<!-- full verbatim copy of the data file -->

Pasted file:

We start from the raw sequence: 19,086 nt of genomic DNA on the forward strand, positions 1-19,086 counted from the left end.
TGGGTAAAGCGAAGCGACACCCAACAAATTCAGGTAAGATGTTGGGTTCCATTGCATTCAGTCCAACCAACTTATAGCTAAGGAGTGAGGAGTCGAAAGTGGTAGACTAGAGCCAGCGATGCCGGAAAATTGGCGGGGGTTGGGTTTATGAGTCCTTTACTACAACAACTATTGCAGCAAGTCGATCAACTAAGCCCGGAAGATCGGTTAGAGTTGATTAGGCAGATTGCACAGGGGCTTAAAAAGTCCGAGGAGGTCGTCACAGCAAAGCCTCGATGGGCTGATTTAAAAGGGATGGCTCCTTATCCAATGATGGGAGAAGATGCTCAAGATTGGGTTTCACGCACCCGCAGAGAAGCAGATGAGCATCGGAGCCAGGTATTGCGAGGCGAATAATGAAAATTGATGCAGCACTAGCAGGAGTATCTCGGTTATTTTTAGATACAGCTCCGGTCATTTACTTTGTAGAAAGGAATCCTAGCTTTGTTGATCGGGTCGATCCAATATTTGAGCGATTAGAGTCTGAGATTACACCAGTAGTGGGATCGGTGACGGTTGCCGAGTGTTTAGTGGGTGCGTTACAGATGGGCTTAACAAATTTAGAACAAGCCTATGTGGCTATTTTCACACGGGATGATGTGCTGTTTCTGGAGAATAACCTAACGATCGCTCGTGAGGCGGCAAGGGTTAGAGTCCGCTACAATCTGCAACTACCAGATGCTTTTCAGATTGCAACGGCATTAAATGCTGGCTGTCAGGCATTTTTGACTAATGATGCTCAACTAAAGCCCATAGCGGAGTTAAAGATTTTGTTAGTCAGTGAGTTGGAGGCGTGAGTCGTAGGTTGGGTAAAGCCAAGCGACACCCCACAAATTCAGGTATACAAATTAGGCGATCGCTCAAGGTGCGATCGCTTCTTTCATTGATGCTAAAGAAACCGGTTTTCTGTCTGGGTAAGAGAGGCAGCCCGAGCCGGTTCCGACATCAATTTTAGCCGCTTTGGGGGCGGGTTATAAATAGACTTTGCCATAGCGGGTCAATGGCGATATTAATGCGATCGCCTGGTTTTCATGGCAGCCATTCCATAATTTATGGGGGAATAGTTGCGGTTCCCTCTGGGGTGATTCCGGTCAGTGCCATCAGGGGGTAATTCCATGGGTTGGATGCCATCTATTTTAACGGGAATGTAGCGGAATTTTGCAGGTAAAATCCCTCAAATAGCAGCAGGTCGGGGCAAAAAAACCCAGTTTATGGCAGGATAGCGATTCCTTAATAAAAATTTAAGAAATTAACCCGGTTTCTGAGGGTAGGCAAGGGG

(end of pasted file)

We start from the raw sequence: 19,086 nt of genomic DNA on the forward strand, positions 1-19,086 counted from the left end.
TGGGTAAAGCGAAGCGACACCCAACAAATTCAGGTAAGATGTTGGGTTCCATTGCATTCAGTCCAACCAACTTATAGCTAAGGAGTGAGGAGTCGAAAGTGGTAGACTAGAGCCAGCGATGCCGGAAAATTGGCGGGGGTTGGGTTTATGAGTCCTTTACTACAACAACTATTGCAGCAAGTCGATCAACTAAGCCCGGAAGATCGGTTAGAGTTGATTAGGCAGATTGCACAGGGGCTTAAAAAGTCCGAGGAGGTCGTCACAGCAAAGCCTCGATGGGCTGATTTAAAAGGGATGGCTCCTTATCCAATGATGGGAGAAGATGCTCAAGATTGGGTTTCACGCACCCGCAGAGAAGCAGATGAGCATCGGAGCCAGGTATTGCGAGGCGAATAATGAAAATTGATGCAGCACTAGCAGGAGTATCTCGGTTATTTTTAGATACAGCTCCGGTCATTTACTTTGTAGAAAGGAATCCTAGCTTTGTTGATCGGGTCGATCCAATATTTGAGCGATTAGAGTCTGAGATTACACCAGTAGTGGGATCGGTGACGGTTGCCGAGTGTTTAGTGGGTGCGTTACAGATGGGCTTAACAAATTTAGAACAAGCCTATGTGGCTATTTTCACACGGGATGATGTGCTGTTTCTGGAGAATAACCTAACGATCGCTCGTGAGGCGGCAAGGGTTAGAGTCCGCTACAATCTGCAACTACCAGATGCTTTTCAGATTGCAACGGCATTAAATGCTGGCTGTCAGGCATTTTTGACTAATGATGCTCAACTAAAGCCCATAGCGGAGTTAAAGATTTTGTTAGTCAGTGAGTTGGAGGCGTGAGTCGTAGGTTGGGTAAAGCCAAGCGACACCCCACAAATTCAGGTATACAAATTAGGCGATCGCTCAAGGTGCGATCGCTTCTTTCATTGATGCTAAAGAAACCGGTTTTCTGTCTGGGTAAGAGAGGCAGCCCGAGCCGGTTCCGACATCAATTTTAGCCGCTTTGGGGGCGGGTTATAAATAGACTTTGCCATAGCGGGTCAATGGCGATATTAATGCGATCGCCTGGTTTTCATGGCAGCCATTCCATAATTTATGGGGGAATAGTTGCGGTTCCCTCTGGGGTGATTCCGGTCAGTGCCATCAGGGGGTAATTCCATGGGTTGGATGCCATCTATTTTAACGGGAATGTAGCGGAATTTTGCAGGTAAAATCCCTCAAATAGCAGCAGGTCGGGGCAAAAAAACCCAGTTTATGGCAGGATAGCGATTCCTTAATAAAAATTTAAGAAATTAACCCGGTTTCTGAGGGTAGGCAAGGGG